Thanks for your site and big thanks to my beautiful friend for showing me.

  10. Profile photo of CT.Christina
    CT.Christina 11 months ago

    Thank you! I am one of these moms. The judgement is so difficult to deal with. My ten year old boy is mildly autistic to boot, as if the ADHD wasn’t enough. He started with developmental delays and still struggles to connect with people, but without the meds, he’s unruly and loud. I got the question just this last weekend from another mom. “There were kids like that when we were in school. They weren’t medicated and labeled…” And I know that’s technically not a question, but really it was. I don’t know where we’d be without the drugs. It’s nice to read something so nonjudgy.

  11. Profile photo of kelbel
    kelbel 11 months ago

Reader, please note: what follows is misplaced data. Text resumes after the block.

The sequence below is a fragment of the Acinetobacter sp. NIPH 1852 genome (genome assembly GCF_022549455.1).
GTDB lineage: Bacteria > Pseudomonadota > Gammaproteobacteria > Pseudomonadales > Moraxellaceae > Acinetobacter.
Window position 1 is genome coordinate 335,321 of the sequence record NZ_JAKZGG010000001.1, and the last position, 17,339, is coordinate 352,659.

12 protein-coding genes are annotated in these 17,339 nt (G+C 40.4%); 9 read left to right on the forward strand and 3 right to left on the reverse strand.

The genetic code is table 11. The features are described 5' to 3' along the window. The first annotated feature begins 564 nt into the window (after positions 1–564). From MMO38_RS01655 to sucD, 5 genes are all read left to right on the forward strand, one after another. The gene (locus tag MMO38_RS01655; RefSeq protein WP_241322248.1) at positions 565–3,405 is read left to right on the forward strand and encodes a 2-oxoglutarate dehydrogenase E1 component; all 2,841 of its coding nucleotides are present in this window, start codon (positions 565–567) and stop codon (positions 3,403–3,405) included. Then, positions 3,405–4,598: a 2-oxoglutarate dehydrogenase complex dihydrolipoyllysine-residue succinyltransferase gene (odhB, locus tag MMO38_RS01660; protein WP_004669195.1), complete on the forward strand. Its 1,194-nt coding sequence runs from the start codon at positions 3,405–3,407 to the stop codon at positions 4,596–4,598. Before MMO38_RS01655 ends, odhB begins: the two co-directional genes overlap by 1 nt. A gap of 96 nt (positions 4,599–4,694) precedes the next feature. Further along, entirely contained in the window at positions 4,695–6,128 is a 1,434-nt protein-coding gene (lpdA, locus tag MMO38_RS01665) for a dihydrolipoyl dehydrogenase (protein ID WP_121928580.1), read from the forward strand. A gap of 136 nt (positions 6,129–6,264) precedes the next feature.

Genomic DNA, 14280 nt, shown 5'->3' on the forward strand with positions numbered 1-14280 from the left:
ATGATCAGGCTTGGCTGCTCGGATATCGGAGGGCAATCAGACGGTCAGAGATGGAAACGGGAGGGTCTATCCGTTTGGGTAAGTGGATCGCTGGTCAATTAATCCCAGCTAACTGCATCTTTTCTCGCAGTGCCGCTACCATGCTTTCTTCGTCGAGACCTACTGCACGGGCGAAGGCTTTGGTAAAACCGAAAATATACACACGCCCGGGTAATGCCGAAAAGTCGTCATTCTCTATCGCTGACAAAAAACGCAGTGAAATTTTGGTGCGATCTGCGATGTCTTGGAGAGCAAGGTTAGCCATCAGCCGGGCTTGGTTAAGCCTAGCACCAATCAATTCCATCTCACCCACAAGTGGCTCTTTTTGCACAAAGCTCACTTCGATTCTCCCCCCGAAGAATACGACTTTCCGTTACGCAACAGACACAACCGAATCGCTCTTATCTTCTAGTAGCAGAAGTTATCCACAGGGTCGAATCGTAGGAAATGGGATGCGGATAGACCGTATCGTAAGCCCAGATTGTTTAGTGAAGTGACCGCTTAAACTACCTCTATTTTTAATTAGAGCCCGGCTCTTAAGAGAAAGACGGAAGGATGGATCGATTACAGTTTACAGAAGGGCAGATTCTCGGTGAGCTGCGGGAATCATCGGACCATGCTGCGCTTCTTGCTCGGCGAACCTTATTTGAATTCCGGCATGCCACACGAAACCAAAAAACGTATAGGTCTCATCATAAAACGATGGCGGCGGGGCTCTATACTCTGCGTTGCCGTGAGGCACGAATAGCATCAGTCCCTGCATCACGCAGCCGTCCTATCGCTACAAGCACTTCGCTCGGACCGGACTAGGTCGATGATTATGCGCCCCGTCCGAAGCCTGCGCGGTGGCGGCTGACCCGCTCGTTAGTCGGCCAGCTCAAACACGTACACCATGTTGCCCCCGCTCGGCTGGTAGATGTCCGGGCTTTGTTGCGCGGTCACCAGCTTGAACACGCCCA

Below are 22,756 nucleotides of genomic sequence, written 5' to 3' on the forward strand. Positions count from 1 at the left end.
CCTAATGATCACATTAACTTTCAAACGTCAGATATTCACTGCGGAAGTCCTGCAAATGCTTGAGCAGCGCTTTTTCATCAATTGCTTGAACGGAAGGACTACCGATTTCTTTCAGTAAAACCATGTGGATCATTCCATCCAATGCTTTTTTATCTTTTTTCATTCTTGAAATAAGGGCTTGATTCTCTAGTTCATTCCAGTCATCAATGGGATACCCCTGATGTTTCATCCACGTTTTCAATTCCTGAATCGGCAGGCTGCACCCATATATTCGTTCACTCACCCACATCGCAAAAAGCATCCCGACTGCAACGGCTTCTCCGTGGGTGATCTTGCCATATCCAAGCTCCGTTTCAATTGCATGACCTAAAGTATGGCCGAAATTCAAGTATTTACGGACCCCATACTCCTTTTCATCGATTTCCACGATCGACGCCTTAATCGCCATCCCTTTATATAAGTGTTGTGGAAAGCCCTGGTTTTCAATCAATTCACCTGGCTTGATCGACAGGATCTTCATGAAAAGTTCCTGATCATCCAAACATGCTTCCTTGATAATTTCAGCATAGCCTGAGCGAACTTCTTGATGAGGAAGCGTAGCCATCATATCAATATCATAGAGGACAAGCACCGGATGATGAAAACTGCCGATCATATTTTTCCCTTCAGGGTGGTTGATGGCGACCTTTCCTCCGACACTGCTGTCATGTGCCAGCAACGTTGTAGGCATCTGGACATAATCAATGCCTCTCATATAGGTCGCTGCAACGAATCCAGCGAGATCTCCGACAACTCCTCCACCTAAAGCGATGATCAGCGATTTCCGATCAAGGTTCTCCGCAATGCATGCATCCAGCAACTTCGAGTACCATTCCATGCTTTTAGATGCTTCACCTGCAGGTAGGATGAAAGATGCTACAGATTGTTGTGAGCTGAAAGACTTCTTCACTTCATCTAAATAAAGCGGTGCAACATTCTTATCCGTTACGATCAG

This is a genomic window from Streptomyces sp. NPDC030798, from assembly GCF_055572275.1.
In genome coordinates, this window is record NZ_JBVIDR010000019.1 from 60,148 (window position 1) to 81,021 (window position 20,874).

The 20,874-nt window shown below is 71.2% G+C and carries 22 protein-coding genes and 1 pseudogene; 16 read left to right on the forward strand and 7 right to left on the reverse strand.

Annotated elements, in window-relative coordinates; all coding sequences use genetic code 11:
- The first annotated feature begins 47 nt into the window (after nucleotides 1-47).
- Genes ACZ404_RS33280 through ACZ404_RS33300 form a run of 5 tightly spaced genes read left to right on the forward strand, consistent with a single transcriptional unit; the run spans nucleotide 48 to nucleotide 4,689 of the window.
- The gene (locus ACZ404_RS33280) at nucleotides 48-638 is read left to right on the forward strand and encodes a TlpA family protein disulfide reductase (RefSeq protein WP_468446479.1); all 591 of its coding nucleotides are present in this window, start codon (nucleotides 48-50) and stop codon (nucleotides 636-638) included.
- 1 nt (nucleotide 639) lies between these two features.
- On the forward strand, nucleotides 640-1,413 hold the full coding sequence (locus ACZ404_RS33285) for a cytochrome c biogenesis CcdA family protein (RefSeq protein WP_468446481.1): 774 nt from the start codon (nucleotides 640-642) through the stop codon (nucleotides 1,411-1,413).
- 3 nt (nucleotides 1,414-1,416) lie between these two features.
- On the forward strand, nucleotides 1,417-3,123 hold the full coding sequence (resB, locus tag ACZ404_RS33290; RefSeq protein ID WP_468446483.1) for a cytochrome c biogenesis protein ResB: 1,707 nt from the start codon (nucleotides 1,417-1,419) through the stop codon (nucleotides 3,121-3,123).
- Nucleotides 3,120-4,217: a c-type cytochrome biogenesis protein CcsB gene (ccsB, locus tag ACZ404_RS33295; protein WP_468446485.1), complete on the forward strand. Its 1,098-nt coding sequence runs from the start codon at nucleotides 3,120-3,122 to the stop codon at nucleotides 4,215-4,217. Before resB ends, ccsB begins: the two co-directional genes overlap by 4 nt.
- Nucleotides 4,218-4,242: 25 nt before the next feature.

I am the mum who was completely skeptical of ADHD being real …until my own son came along and turned our world upside-down. Diagnosed at 6 after yrs of OTT impulsive behaviour etc (with me asking myself “is this normal boy behaviour?” after having 2 girls).. He is 11yrs this month and is currently taking only Concerta to manage it but had been taking both Ritalin and Concerta earlier on in his dx. I never thought I would ever need to medicate my children. He is a wonderful loving boy that just needs some understanding and to those who judge, judge away. 🙂

  12. Profile photo of Sheena
    Sheena 11 months ago

    Love this post! My Son is 8 and has Autism/ADHD/ODD. Currently we are not medicating but there is always that chance of having to start. It is great to know I am not the only one who struggles with the decisions and the judgmental people. We have a friend of ours who always comments how he could “fix” him if he had him for a week. Sorry he isn’t broken and cannot be fixed. My son has a bright future and want to be a scientist and I wish everyone could see his potential like his dad and I do.

  13. Profile photo of Tania
    Tania 11 months ago